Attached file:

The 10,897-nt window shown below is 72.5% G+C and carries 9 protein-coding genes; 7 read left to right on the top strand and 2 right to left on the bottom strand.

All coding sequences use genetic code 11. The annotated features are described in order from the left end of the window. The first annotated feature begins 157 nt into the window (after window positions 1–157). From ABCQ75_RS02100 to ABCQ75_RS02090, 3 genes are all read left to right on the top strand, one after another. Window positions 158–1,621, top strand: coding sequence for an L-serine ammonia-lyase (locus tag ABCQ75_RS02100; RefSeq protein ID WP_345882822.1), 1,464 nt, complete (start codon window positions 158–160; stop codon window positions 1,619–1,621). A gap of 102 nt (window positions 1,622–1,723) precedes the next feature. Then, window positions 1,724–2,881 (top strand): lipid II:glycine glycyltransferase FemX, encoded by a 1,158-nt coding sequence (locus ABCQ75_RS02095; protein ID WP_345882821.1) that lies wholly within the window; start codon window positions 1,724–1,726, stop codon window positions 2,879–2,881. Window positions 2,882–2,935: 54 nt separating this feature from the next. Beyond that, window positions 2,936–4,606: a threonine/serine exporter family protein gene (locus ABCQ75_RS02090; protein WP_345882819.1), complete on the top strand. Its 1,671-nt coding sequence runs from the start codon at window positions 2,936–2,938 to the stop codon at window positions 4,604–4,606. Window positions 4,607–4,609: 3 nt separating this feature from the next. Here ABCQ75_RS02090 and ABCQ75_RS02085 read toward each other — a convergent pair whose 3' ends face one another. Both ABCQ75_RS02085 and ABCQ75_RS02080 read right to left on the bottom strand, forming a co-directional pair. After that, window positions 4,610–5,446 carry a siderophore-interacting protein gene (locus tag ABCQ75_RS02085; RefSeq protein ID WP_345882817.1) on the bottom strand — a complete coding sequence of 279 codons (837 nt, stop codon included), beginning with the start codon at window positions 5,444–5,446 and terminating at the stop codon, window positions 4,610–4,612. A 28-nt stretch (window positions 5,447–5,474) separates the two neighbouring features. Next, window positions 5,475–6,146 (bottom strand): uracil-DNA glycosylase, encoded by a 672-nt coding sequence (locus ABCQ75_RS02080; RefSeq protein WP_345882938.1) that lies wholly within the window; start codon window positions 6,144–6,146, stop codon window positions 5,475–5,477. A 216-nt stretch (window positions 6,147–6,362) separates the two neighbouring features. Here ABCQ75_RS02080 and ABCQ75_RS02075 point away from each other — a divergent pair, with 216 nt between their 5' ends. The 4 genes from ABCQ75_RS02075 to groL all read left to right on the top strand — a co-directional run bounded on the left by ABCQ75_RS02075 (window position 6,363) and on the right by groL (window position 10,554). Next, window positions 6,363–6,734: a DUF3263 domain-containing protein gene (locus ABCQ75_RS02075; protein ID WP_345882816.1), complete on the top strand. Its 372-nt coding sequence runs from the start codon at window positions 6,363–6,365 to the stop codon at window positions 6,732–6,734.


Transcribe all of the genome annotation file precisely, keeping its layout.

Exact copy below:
The 10,897-nt window shown below is 72.5% G+C and carries 9 protein-coding genes; 7 read left to right on the top strand and 2 right to left on the bottom strand.

All coding sequences use genetic code 11. The annotated features are described in order from the left end of the window. The first annotated feature begins 157 nt into the window (after window positions 1–157). From ABCQ75_RS02100 to ABCQ75_RS02090, 3 genes are all read left to right on the top strand, one after another. Window positions 158–1,621, top strand: coding sequence for an L-serine ammonia-lyase (locus tag ABCQ75_RS02100; RefSeq protein ID WP_345882822.1), 1,464 nt, complete (start codon window positions 158–160; stop codon window positions 1,619–1,621). A gap of 102 nt (window positions 1,622–1,723) precedes the next feature. Then, window positions 1,724–2,881 (top strand): lipid II:glycine glycyltransferase FemX, encoded by a 1,158-nt coding sequence (locus ABCQ75_RS02095; protein ID WP_345882821.1) that lies wholly within the window; start codon window positions 1,724–1,726, stop codon window positions 2,879–2,881. Window positions 2,882–2,935: 54 nt separating this feature from the next. Beyond that, window positions 2,936–4,606: a threonine/serine exporter family protein gene (locus ABCQ75_RS02090; protein WP_345882819.1), complete on the top strand. Its 1,671-nt coding sequence runs from the start codon at window positions 2,936–2,938 to the stop codon at window positions 4,604–4,606. Window positions 4,607–4,609: 3 nt separating this feature from the next. Here ABCQ75_RS02090 and ABCQ75_RS02085 read toward each other — a convergent pair whose 3' ends face one another. Both ABCQ75_RS02085 and ABCQ75_RS02080 read right to left on the bottom strand, forming a co-directional pair. After that, window positions 4,610–5,446 carry a siderophore-interacting protein gene (locus tag ABCQ75_RS02085; RefSeq protein ID WP_345882817.1) on the bottom strand — a complete coding sequence of 279 codons (837 nt, stop codon included), beginning with the start codon at window positions 5,444–5,446 and terminating at the stop codon, window positions 4,610–4,612. A 28-nt stretch (window positions 5,447–5,474) separates the two neighbouring features. Next, window positions 5,475–6,146 (bottom strand): uracil-DNA glycosylase, encoded by a 672-nt coding sequence (locus ABCQ75_RS02080; RefSeq protein WP_345882938.1) that lies wholly within the window; start codon window positions 6,144–6,146, stop codon window positions 5,475–5,477. A 216-nt stretch (window positions 6,147–6,362) separates the two neighbouring features. Here ABCQ75_RS02080 and ABCQ75_RS02075 point away from each other — a divergent pair, with 216 nt between their 5' ends. The 4 genes from ABCQ75_RS02075 to groL all read left to right on the top strand — a co-directional run bounded on the left by ABCQ75_RS02075 (window position 6,363) and on the right by groL (window position 10,554). Next, window positions 6,363–6,734: a DUF3263 domain-containing protein gene (locus ABCQ75_RS02075; protein ID WP_345882816.1), complete on the top strand. Its 372-nt coding sequence runs from the start codon at window positions 6,363–6,365 to the stop codon at window positions 6,732–6,734.